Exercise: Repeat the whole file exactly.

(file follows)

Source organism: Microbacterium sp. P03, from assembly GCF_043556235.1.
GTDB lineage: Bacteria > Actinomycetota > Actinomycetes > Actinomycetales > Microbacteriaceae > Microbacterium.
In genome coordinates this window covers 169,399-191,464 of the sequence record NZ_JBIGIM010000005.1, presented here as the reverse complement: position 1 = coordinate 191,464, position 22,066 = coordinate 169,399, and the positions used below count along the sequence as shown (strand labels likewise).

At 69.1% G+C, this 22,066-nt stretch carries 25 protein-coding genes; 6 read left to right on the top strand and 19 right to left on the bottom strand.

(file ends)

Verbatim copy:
Source organism: Microbacterium sp. P03, from assembly GCF_043556235.1.
GTDB lineage: Bacteria > Actinomycetota > Actinomycetes > Actinomycetales > Microbacteriaceae > Microbacterium.
In genome coordinates this window covers 169,399-191,464 of the sequence record NZ_JBIGIM010000005.1, presented here as the reverse complement: position 1 = coordinate 191,464, position 22,066 = coordinate 169,399, and the positions used below count along the sequence as shown (strand labels likewise).

At 69.1% G+C, this 22,066-nt stretch carries 25 protein-coding genes; 6 read left to right on the top strand and 19 right to left on the bottom strand.